Did Jesus rise from the dead?

“Yes, after all…
  • Jesus's body went missing
  • People were saying, “He appeared to us.”

      The Apostles, Paul, Mary, etc. proclaimed that “We physically met with Jesus after he died!”

      We can discuss 7 examples of this.
      Notably, “He appeared…:
      • …to me” says Peter.
      • …to me” says Paul. [These others forthcoming]
      • …to me” says Mary.
      • …to me” says James.
      • …to me” says Cleopas and companion.
      • …to us” (together) say the 12 apostles.
      • …to us” say the 500.

      But so what? Plausibly…

      They were lying?
      They were fooled by Jesus himself who faked his death on the cross?
      • They were fooled by a look-a-like impostor of Jesus?
      • They were fooled by hallucinations of Jesus?
      • They were fooled by aliens or a hologram?

      And keep in mind…

      • …God would have Jesus appear to more than just the apostles.
  • People were saying, “Jesus was resurrected.”

      The Apostles, Paul, Mary, etc. proclaimed that “Jesus has been eschatologically resurrected from the dead!”

      We can discuss 4 examples of this, notably…
      • …“he's resurrected,” says Peter.
      • …“he's resurrected,” says Paul.
      • …“he's resurrected,” says Mary.
      • …“he's resurrected,” says James.
      This is relevant because, for 1st century Jews, non-eschatological interpretations of Jesus's returning would make more sense.1 On the other hand, if Jesus rose and presented himself as having eschatologically resurrected, then the disciples' otherwise wild belief makes sense.

      But so what? Plausibly…

      They hallucinated Jesus and mislabelled it a resurrection?
      1. Markus Bockmuehl: “why should first-century Jews find themselves compelled to use the distinctive language of resurrection in the first place? After all, the walking dead were a well-known phenomenon until the advent of modern medicine. [...For example,] Apparitions of Moses and Elijah, both believed to have been bodily assumed to heaven, attended later Jewish teachers from R. Aqiba in the second century to Shabbetai Tzvi in the seventeenth...” [Cambridge Companion to Jesus, ed. Bockmuehl (Cambridge, 2001), 111-112.]
  • “No, after all…
  • Dead people always stay dead

      Humans who die always naturally stay dead.

      We can discuss 2 reasons to agree:
      • …we see an unbroken trend of humans staying dead.1
      • …natural mass cell revival is wildly improbable (violating entropy).
      This is relevant because Jesus is a human who died.

      But so what? Plausibly,…

      God exists and had special reason to resurrect Jesus.2
      1. There is actually some dispute about whether all dead humans have stayed dead. An attempt to document modern-day resurrections has been conducted recently by a skeptical Christian scholar, professor Craig Keener. (Miracles vol. 1 (Baker Academic, 2011), 543-579.) Keener is a well-published historical Jesus scholar and highly respected academic. His 2-volume book covers resurrections in volume 1, discussing accounts in Africa (including the author's own sister), Asia, the Philippines, Latin America, and the West. What gets pointed out is that no matter how many resurrection accounts are accumulated, one can always say “God has never raised anyone in the past, so this new purported instance also ought to be rejected.” As long as God only rarely raises persons from the dead, only rarely having sufficient reason to do so, skeptics will always (understandably) look for any natural explanation or assume data tampering. The point is not to judge the rationality of this, but simply to note that it cannot be taken for granted that God has not raised anyone from the dead. Reports abound.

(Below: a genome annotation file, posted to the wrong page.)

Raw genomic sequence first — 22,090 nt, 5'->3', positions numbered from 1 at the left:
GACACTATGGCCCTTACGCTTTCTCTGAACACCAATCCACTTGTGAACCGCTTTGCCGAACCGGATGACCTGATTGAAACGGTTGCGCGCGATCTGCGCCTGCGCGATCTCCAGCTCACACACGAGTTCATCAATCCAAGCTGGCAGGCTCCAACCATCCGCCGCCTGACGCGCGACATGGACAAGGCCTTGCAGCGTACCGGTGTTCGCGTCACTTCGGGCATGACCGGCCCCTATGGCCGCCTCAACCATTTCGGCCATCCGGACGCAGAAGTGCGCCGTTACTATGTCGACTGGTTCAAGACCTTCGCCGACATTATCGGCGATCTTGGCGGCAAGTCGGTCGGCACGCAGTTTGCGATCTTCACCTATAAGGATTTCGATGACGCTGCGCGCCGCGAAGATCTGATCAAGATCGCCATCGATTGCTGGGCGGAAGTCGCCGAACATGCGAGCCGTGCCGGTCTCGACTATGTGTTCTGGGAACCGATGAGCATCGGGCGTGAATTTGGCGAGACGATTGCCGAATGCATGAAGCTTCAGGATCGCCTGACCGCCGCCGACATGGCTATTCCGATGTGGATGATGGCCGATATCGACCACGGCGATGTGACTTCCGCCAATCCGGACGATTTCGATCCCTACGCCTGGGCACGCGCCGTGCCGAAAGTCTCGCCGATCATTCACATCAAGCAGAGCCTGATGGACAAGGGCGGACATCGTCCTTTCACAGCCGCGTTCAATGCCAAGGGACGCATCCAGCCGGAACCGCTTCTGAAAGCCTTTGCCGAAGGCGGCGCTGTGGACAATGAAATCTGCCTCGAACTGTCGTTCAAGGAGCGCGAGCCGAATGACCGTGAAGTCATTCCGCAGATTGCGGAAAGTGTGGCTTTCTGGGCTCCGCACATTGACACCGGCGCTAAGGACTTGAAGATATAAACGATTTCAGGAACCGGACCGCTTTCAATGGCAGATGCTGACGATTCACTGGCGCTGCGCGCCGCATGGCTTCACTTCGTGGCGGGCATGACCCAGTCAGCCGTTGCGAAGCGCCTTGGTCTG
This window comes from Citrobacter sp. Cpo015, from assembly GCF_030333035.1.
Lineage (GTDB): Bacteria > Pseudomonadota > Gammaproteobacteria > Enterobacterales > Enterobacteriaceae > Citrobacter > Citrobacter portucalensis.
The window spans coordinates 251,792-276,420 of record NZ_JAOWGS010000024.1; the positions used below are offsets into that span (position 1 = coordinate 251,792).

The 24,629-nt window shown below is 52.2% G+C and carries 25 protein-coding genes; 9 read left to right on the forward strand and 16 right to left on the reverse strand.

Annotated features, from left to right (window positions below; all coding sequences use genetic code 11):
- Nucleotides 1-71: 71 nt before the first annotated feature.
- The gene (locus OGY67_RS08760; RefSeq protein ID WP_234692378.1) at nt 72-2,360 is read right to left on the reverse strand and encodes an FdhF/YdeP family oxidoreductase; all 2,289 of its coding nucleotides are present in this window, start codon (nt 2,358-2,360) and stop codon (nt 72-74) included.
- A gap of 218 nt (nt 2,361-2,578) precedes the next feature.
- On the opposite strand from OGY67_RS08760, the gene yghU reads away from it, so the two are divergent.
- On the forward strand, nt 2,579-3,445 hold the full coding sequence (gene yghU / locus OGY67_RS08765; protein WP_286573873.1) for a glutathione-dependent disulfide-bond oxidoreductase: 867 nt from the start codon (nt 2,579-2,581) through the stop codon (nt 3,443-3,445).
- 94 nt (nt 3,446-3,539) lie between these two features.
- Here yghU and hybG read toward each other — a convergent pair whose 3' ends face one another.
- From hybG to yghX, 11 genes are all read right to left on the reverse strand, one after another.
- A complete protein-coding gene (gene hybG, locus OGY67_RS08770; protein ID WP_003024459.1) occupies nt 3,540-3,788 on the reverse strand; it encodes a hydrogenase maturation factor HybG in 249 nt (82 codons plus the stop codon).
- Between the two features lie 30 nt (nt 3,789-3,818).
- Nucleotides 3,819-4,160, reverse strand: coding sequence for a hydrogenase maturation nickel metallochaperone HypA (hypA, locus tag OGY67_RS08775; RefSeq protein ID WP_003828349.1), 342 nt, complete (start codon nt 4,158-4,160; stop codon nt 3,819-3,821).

Also noteworthy is that, in the Bible, several figures are purportedly raised from the dead, miraculously, by God's power:
        • Elijah raised Zarepheth's son (1 Kings 17:17-24)
        • Elisha raised Shunamite's son (2 Kings 4:20-37)
        • God's spirit raised a man in Elisha's tomb (2 Kings 13:21)
        • Jesus raised Jairus's daughter (Mk 5:35-43)
        • Jesus raised Lazarus (Jn 11:1-44)
        • Peter raised Tabitha/Dorcas (Acts 9:36-41)
        • Paul raised Eutychus (Acts 20:7-12)
      2. Jesus stands out (in history, character, etc.) as a chosen representative of God might. While God may have little reason to raise most individuals spontaneously in the middle of human history, He might nevertheless have reason to raise Jesus―to vindicate Jesus and his message. See Oxford philosopher Richard Swinburne's The Resurrection of God Incarnate (Oxford, 2003). He covers this question in depth and concludes that becoming incarnate and resurrecting is a kind of thing God might plausibly do if God existed.
  • Jesus had not died
  • Jesus was resurrected by aliens
  • Jesus never existed
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